Five Best Songs From Shyne’s Self-Titled Debut Album
Former Bad Boy Records rapper Shyne is the the poster child of infamy and rap. Born Jamal Barrow in Belize on Nov. 8, 1978, Shyne’s mother would move to the U.S. when he was three years old, sending for him to come live with her in Brooklyn, N.Y., at the age of eight.
A product of a single family home as his father, Dean Barrow, a successful attorney who is now the current Prime Minister of Belize, was barely a presence in his life, leaving Shyne and his mother to fend for themselves in East Flatbush’s notorious Vanderveer Estates apartment complex. Taking an interest in rap, Shyne began to hone his craft by rhyming and battling until a fateful meeting with DJ Clark Kent in a Brooklyn barbershop.
Impressed by the young spitter’s talent and vocal similarity to the late Notorious B.I.G., Kent took Shyne under his wing and introduced him to key players in the music industry, who were also enamored with Shyne’s potential, resulting in one of the more infamous bidding wars in rap history. Among the suitors were included Elektra, Def Jam and Interscope, but Shyne would ultimately sign with Bad Boy Records and began recording his debut album.
But things would take a turn for the worst on Dec. 22, 1999 when Shyne and Puffy allegedly got into a heated altercation with a street thug named Matthew Allen, who is also known as “Scar.” Things escalated when one of Allen’s cronies allegedly threw a stack of money in Diddy’s face and shots were fired, leaving three people injured.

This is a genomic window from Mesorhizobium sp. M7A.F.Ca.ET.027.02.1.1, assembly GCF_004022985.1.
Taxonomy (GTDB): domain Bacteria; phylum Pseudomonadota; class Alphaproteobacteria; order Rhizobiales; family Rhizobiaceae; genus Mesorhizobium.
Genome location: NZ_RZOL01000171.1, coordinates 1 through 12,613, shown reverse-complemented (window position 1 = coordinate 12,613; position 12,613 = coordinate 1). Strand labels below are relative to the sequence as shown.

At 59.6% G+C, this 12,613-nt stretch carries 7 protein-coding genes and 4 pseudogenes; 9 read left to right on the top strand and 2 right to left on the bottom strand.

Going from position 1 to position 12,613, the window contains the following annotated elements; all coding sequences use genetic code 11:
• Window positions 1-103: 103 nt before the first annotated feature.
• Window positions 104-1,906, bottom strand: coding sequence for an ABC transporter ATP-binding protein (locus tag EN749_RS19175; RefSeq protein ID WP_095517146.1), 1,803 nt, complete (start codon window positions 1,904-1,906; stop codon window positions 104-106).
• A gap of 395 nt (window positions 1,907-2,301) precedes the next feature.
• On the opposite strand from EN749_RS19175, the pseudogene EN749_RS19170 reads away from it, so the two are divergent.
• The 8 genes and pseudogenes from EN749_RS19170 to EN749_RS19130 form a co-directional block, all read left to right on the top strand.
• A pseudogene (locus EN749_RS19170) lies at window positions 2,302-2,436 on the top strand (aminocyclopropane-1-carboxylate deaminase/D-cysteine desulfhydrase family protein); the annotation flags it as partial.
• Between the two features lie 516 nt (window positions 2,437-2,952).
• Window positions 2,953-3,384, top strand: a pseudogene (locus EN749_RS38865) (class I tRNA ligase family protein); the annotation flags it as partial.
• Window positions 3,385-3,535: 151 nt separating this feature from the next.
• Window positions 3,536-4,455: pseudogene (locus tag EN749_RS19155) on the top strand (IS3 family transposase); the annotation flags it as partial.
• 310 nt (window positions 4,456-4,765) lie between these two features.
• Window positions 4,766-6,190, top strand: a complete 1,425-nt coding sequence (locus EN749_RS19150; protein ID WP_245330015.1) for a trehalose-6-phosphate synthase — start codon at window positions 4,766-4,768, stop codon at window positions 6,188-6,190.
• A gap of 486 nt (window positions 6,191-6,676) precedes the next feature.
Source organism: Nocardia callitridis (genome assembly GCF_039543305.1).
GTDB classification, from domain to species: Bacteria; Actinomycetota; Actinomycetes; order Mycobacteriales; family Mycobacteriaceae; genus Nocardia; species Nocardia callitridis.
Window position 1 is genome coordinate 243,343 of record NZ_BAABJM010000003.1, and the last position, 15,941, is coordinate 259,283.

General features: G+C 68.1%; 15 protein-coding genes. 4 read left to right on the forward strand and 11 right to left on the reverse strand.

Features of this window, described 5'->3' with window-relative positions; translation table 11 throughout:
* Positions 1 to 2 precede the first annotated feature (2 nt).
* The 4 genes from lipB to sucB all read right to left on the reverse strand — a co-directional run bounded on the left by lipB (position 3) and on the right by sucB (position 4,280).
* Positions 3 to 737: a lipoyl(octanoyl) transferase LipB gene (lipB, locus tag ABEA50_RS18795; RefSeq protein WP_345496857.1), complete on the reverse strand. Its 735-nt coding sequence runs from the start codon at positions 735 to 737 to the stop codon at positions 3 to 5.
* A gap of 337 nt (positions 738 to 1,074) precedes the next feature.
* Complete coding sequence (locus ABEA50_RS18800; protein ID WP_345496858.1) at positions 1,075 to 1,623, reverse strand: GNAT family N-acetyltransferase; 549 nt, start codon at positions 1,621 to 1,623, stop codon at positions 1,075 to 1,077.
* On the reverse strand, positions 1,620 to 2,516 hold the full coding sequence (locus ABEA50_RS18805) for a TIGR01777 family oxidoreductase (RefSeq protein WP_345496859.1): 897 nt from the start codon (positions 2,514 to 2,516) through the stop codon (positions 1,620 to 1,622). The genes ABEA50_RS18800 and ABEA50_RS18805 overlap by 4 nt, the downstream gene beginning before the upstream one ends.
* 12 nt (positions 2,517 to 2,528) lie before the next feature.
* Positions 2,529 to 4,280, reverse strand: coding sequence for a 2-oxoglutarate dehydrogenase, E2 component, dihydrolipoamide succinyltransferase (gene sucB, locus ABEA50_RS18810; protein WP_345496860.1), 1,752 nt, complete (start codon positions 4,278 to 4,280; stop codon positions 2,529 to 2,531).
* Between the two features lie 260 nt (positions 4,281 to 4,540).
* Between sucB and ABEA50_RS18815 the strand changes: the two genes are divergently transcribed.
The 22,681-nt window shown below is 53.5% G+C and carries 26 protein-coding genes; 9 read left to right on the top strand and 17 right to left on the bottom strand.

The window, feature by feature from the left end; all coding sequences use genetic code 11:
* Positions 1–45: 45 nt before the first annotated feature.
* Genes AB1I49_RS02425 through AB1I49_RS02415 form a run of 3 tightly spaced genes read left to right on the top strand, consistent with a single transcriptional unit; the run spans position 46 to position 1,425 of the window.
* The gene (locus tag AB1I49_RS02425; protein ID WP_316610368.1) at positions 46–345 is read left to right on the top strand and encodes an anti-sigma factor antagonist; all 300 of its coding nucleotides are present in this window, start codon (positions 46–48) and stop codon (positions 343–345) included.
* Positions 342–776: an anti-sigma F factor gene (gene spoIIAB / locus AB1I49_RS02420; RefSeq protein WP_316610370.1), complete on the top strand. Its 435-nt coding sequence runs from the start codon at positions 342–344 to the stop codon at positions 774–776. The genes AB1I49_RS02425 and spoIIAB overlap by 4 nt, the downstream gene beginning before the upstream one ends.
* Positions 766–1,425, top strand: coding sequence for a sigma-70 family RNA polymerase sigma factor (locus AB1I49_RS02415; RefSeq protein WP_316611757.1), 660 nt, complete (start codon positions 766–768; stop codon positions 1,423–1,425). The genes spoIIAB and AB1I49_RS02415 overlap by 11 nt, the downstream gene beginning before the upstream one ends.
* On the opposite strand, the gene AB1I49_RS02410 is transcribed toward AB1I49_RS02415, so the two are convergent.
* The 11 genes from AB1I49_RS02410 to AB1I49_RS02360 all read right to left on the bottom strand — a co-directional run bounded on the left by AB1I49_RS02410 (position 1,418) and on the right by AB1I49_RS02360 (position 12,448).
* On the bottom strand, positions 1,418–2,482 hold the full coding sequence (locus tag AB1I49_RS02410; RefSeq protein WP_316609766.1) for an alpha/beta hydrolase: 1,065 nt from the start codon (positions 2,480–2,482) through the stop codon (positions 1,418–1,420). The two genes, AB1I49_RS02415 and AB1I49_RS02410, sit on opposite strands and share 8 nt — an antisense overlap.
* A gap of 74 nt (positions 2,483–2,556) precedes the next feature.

Shyne was indicted for attempted murder, reckless endangerment and criminal use of a firearm, among other charges on Jan. 5, 2000. An air of controversy swirled around the Brooklyn rhymer, with many unsure of the coveted rap prospect’s future. Posting bail, Shyne would continue to prep for his debut album, which would eventually drop on Sept. 26, 2000.
The collection was a a commercial success, spawning multiple hits and selling north of 900,000 copies. Despite that, critics panned the album. Shyne would be convicted of all charges in his role in the Club New York shooting and sentenced to ten years in prison, ending his reign as the prince of New York before it had even started.
On the 15th anniversary of Shyne’s debut, we chose five tracks that stand the test of time and speak to his potential as an artist.
“Whatcha Gonna Do”
After an open letter to America on the intro, Shyne launches into his self-titled debut with the ominous album opener, “Whatcha Gonna Do.” Produced by Dee Trotman, the beat contains violins, lifted from David McWilliams’ “Days of Pearly Spencer,” and samples of “Set It Off” by Strafe and “Whoah” by Black Rob, respectively. On the song, the Brooklyn rhymer pummels the track to a pulp. “Once upon a time not long ago / Where gangstas rocked waved, sold dope and sniffed blow / There was a young G by the name of Shyne Po / Putting it down, cutting it up and cooking it now,” he raps, comparing himself to New York’s notorious drug kingpins Frank Matthews and Alberto “Alpo” Martinez. Shyne brings the heat on “Whatcha Gonna Do,” which may be a bit clunky in the lyrical department, but it packs enough punch to make it a serviceable effort.